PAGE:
The Warwick School District board plans to vote later this month on whether to hire a religious liberties law firm to provide advice on how the district responds to new federal rules expanding protections for LGBTQ+ students.

At a Tuesday night meeting, Vice President Scott Landis recommended that the board vote on whether to enlist the Independence Law Center at its next meeting Tuesday, May 21. President Emily Zimmerman said she agreed.

Independence Law Center is a Harrisburg-based firm that has worked with other school districts to restrict student access to library books and write rules restricting transgender students’ use of restrooms and locker rooms.

The announcement, anticipated by scores of residents who showed up at Tuesday night’s non-voting meeting, marks the evangelical Christian law firm’s latest “pro bono” offer to a public school board — a dynamic that has divided other communities in Lancaster County and beyond.

It also came three weeks after it was first reported that Landis and Zimmerman met privately with the law center’s chief counsel, Randall Wenger.

Landis defended the meeting. “We often have meetings, Emily and myself, with the counsel, other third parties,” Landis said. “It’s how most school boards operate.”

Landis said the expertise offered by Wenger and Independence Law Center would be helpful in light of recent updates to Title IX, the federal law prohibiting sex-based discrimination.

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Warwick School Board Vice President Scott Landis, photographed May 7, 2024. 

The Biden administration last month added new protections for public school students based on sexual orientation and gender identity, part of an overhaul to the law that also added rights for victims of sexual assault on college campuses.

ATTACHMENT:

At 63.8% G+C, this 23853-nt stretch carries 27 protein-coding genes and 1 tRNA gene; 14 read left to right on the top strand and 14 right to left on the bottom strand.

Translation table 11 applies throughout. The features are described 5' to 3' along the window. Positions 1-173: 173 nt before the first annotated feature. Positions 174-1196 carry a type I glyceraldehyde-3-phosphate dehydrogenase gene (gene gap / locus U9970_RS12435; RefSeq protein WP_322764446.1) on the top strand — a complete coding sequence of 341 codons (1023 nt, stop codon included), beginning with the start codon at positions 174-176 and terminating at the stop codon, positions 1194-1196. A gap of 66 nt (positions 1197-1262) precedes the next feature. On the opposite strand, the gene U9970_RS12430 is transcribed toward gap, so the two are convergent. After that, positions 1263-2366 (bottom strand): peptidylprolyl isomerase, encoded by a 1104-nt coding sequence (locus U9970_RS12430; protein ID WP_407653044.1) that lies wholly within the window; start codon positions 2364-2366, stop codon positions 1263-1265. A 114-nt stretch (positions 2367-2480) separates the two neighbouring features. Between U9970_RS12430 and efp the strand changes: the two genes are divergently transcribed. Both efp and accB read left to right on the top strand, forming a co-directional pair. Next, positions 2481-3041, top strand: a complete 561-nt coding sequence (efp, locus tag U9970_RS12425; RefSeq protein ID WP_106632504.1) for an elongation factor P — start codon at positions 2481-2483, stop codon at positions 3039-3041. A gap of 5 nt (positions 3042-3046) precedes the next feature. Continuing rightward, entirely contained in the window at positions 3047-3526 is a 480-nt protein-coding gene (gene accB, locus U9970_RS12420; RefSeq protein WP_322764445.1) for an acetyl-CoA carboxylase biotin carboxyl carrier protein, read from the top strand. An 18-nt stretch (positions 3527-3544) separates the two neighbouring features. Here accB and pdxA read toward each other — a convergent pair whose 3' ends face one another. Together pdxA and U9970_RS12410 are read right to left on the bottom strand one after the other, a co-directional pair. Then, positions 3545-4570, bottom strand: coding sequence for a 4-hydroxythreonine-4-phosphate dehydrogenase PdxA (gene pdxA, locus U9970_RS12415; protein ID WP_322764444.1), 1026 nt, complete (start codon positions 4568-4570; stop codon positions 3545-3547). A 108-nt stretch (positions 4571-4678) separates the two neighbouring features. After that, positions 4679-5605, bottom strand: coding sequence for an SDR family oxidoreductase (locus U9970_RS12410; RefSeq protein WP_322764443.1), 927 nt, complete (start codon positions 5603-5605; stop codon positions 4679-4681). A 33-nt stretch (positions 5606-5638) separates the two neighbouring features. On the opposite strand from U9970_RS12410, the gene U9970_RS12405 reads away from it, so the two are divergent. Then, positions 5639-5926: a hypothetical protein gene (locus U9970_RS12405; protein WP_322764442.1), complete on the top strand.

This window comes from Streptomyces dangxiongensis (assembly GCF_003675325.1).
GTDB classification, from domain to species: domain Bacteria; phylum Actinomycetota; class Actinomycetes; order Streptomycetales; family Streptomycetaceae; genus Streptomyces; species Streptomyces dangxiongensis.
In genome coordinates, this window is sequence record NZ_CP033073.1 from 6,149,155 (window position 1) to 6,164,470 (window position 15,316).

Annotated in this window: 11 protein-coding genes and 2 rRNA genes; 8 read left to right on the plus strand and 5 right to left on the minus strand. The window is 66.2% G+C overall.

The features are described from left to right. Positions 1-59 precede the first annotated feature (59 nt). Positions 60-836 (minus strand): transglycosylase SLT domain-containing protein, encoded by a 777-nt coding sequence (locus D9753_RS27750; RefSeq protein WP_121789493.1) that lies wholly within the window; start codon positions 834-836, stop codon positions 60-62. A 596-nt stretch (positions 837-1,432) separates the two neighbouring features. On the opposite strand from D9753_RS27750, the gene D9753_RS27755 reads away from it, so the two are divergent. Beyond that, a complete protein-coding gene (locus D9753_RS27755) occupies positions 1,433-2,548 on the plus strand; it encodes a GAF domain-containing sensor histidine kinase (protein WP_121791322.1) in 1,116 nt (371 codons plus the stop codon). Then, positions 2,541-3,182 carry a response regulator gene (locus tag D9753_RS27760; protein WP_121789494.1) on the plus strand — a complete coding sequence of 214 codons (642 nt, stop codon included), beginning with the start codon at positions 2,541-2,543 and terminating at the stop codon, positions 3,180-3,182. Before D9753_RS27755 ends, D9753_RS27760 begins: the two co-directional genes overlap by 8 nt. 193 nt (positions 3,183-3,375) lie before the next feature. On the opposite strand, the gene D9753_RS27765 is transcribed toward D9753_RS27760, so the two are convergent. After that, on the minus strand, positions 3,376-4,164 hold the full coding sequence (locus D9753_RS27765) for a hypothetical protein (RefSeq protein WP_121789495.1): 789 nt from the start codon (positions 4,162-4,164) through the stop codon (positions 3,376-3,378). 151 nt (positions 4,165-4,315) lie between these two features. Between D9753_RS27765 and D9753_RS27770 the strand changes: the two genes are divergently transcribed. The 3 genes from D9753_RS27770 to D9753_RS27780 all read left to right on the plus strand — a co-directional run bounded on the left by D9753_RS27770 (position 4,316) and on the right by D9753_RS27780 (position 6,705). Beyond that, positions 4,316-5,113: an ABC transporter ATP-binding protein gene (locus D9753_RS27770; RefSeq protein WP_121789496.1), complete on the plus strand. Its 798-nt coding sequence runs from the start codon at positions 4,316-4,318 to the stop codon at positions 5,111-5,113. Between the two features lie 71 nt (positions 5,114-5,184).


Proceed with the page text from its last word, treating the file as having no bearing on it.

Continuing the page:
The new federal rules contain much stronger protections for transgender students, and schools that restrict a student’s preferred pronouns or what restroom they use may run afoul of the new laws. However, they do not weigh in on the issue of transgender athletes’ rights.

Reached by email, Wenger said the new regulations, set to begin August 1, could be blocked by recently filed lawsuits.

“Either way, the new regulations continue to permit schools to make biological sex-based distinctions, such as on sports teams,” Wenger said.

Attorney Randall Wenger

Randall Wenger, an attorney for the Harrisburg-based Independence Law Center, stands outside Zig's Bakery in Warwick Township on Friday, March 31, 2023.

Transgender students’ rights to play sports, use restrooms and describe themselves with pronouns matching their gender identity have been frequent targets of the Independence Law Center at other schools.

The law firm helped Hempfield School District craft the state’s first transgender athlete ban in 2022. Also that year, Easter Lancaster County School District enlisted the firm to write policies barring transgender teens from using school restrooms that align with their gender identity. More recently, the law firm has contracted with school districts in York County and Cumberland County.

“I think this organization is known for having expertise in this particular area,” Landis said. “I think they can be helpful to the school board in navigating some of these areas, particularly in light of the recent changes to Title IX and the litigation coming out of that. It doesn’t mean we have to take any of their advice.”

Zimmerman agreed with Landis’s proposal, calling it a matter of “good governance.” She said the lawyer would work with two other members of the school district’s legal team.

“To not be doing our due diligence and seeking advisement from a well-rounded team of legal counsel, I think would be a disservice to this school district,” Zimmerman said.

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Residents voice opposition